For Investment Advisers
SEC Commissioner Peirce Has a Solution for CCO Liability: Set your Own Standards. Similar to her remarks at the 2019 National Conference, SEC Commissioner Hester Peirce’s keynote speech to the National Society of Compliance Professionals (NSCP) showed her sympathy for the compliance profession. She discussed her concerns about recent SEC actions imposing personal liability on compliance officers. She acknowledged that the SEC has not provided any new guidance on the topic since 2015, when Andrew Ceresney, then-director of the Division of Enforcement, cited three categories of cases where the SEC would compliance officers personally liable:
- cases where the compliance officer participated in the underlying misconduct unrelated to her compliance duties;
- cases where compliance officers obstructed or misled Commission staff; and
- cases where, “the CCO has exhibited a wholesale failure to carry out his or her responsibility.”
She found the third type of case particularly troublesome since the Commission has been interpreting the Compliance Program Rule (Rule 206(4)-7) using a strict liability standard, finding that compliance officers failed because the violations were not discovered. She said:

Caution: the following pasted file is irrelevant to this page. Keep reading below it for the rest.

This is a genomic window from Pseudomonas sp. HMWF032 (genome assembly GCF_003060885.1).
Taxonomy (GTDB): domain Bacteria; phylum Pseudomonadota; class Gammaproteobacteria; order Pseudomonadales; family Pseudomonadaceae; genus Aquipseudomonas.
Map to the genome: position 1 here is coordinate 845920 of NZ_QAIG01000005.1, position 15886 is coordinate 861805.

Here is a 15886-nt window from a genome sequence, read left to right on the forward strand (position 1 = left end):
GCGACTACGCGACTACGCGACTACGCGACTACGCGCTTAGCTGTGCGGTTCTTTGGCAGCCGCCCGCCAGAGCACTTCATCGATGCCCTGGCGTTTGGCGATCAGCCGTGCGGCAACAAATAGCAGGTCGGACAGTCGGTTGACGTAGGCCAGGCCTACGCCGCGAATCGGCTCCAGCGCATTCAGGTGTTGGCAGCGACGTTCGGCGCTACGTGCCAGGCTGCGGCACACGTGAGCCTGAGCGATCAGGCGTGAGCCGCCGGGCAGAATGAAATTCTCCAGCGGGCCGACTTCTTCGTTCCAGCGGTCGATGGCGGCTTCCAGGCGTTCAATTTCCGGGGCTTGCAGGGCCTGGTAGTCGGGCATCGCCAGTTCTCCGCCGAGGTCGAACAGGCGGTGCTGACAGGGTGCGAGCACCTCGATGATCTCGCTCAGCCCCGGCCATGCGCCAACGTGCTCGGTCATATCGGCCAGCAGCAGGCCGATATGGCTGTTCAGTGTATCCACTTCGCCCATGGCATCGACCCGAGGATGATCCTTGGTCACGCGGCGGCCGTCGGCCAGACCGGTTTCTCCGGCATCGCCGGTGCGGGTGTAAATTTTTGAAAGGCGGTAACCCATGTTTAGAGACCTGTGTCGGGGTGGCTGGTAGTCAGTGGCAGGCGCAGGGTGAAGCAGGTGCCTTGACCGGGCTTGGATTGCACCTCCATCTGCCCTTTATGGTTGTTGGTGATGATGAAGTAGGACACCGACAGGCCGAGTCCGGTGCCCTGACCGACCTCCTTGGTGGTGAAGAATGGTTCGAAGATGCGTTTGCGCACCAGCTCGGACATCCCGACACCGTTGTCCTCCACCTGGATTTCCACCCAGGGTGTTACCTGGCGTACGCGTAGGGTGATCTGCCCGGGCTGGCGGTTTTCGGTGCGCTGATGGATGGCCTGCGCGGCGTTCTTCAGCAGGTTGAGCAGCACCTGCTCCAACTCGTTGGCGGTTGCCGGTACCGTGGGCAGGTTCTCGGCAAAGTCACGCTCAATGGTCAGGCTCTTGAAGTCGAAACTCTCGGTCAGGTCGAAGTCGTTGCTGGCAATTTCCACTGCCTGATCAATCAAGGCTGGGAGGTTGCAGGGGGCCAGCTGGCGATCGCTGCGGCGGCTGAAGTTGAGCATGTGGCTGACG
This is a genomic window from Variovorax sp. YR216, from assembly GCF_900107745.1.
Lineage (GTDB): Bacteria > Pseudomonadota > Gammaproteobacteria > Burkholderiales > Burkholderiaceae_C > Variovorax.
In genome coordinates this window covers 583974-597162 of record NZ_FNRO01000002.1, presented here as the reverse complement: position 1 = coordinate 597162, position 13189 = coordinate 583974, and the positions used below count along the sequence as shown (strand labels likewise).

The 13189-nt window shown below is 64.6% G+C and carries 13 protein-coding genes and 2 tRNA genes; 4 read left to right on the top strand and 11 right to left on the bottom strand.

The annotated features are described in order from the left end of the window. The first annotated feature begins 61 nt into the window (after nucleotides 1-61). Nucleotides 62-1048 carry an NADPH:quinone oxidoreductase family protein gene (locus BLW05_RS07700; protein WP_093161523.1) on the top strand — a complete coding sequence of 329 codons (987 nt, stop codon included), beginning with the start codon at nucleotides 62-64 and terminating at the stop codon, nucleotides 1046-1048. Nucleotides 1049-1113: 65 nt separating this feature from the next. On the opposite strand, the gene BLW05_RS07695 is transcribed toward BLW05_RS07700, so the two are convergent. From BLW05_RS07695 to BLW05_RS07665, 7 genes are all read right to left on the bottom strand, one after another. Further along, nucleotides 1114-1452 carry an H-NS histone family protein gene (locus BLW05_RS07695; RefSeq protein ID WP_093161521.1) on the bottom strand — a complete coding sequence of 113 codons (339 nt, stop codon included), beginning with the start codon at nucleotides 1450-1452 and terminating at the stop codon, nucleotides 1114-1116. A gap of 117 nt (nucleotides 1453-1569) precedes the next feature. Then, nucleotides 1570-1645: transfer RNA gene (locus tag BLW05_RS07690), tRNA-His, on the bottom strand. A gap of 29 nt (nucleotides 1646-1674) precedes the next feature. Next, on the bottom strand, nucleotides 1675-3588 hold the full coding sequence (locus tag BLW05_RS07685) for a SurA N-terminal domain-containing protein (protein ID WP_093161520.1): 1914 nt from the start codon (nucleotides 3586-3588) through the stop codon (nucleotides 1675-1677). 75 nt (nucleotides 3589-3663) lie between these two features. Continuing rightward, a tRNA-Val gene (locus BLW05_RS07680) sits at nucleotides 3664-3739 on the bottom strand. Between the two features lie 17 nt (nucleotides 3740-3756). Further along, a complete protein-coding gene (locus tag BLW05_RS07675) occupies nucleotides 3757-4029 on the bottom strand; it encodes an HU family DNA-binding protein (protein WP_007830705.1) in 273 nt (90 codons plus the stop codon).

Compliance personnel are vital to a firm’s compliance efforts, but an overly-aggressive approach to charging CCOs when something goes wrong shifts responsibility for compliance from the firm to the CCO...
I am concerned that we appear to assume that every securities violation we find indicates a problem with the firm’s compliance program. A firm that has reasonably designed policies and procedures nevertheless can experience a securities violation.
She pointed out that the lack of a formal regulatory structure or a governing professional organization to set standards for CCOs increases the risk of personal liability. Adherence to nationally-recognized standards for CCO conduct would be a defense against personal liability.
Commission Peirce recommended that CCOs take matters into their own hands by creating their own professional guidelines. She embraced a recommendation proposed by the New York City Bar in its Report on Chief Compliance Officer Liability in the Financial Sector to create a public-private advisory group of compliance officers “charged with meeting periodically to discuss current and potential regulatory, examination, and enforcement efforts, and to publish guidance and recommendations to compliance officers and regulators reflecting the insight of both regulators and the regulated.” Contributed by Jaqueline M. Hummel, Partner and Managing Director.